If you’re thinking about getting an SUV and you’re finding it to be a bit overwhelming, you’re not alone. With SUV’s and crossovers dominating the market, narrowing down the choices can be difficult with a couple cars let alone more than you can count. How are you supposed to know which is best for you, your family?
There are many brands to look at and choose from, but one sticks out among the rest. One brand that is known for strength, capability, versatility and comfort.
Ford has been making SUV’s since the 1960’s, although back then no one was calling them SUV’s. They were off roading vehicles, or ORV, although people still didn’t call them that, either. To Ford, it was simply the Bronco.
While the Bronco existed for generations before hand, because of a run-in with a certain notorious ex-football player, it has developed its own nefarious identity in American culture. Officially being laid to rest in 1997, to the generations of drivers and fans before that fateful low speed chase that took over television screens, the Bronco was the first beloved SUV in America.
Today, you will find that Ford offers 6 choices of SUV’s and crossovers, and it’s rumored that the Bronco will be making a return. If you need to look any further than Ford dealers for choices of SUV’s, be prepared to keep notes. But if you trust a name that has helped build America’s automotive industry, then Ford is where you start.
The Bronco originated in 1966 as a response to the Jeep CJ and International Scout. Offered in a cabin, half cab and the less popular, roadster, which was eventually dropped to pick up the sport package. By 1978 the second generation came on a larger, redesigned package modeled after the shortened F-100 pick up. This was the last model to use a solid front axel. The Bronco received redesigns both in the beginning of its third generation in 1980 and in its fifth generation, 1992. Updates to size, transmission and powertrain were consistent with generation redesigns.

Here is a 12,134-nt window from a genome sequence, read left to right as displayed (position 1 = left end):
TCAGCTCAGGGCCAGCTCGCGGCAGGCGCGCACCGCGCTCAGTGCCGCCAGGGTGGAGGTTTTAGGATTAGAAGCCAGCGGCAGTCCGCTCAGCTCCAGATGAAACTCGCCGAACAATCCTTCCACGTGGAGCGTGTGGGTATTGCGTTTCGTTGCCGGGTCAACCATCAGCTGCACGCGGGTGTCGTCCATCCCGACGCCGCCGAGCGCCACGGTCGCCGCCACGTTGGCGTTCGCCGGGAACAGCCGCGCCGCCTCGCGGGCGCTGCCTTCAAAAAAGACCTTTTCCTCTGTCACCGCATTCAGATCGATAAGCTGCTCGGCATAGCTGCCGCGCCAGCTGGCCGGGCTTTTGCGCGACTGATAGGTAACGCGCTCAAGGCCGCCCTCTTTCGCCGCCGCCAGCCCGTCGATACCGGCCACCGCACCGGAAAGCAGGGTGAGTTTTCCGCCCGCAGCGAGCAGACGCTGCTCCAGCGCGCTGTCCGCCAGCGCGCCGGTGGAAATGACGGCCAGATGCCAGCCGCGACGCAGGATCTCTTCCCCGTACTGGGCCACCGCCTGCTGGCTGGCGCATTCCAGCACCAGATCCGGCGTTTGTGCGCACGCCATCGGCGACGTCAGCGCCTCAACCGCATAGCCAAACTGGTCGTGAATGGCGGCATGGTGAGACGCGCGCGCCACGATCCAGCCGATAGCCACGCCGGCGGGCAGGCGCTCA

There was a Bronco II that was introduced in 1984 but lasted only until 1990 when the Explorer took over. Designed as a compact, smaller Bronco, it never saw the same success as its older brother. Ford would not release another compact SUV until the Escape in 2001.
The Explorer picks up where the Bronco left off and would become the iconic SUV. In its first generation, the Explorer sold over 300,00 units per year outselling Jeep and the Chevy Blazer. In its second generation it sold over 400,000 units per year. By 1994, its third year of existence, the Explorer became the 9th best selling car in the U.S.
Although it took some heat in the late 90’s for rollovers, it remained the number one selling SUV in America until the gas prices started significantly rising and fuel efficiency started taking front seat priority. Since then, the Explorer has improved its fuel economy by taking on EcoBoost engines in 2013 and switching from a truck-base frame to a unibody frame moving the Explorer into the large crossover segment.
Where the Explorer took over for the compact Bronco II, the Expedition did the same for the Bronco. Built on the F150 platform it’s nickname as the “Big Kahuna” is certainly accurate. Currently the largest SUV in the Ford family, it is no wonder that Texas holds 20% of all Expedition sales. I have heard they like it bigger in Texas.
Currently in its third generation, the Expedition is available in V8 options for towing capacity or V6 EcoBoost for fuel efficiency which still offers 365 horsepower and 420 best-in-class torque. As a luxury SUV, the Expedition is perfect for active families who live on the go and ready for another adventure. With available third row seating providing plenty of space for extra passengers or cargo, the Expedition is sure to provide refined luxury and quality in the eight trim levels available.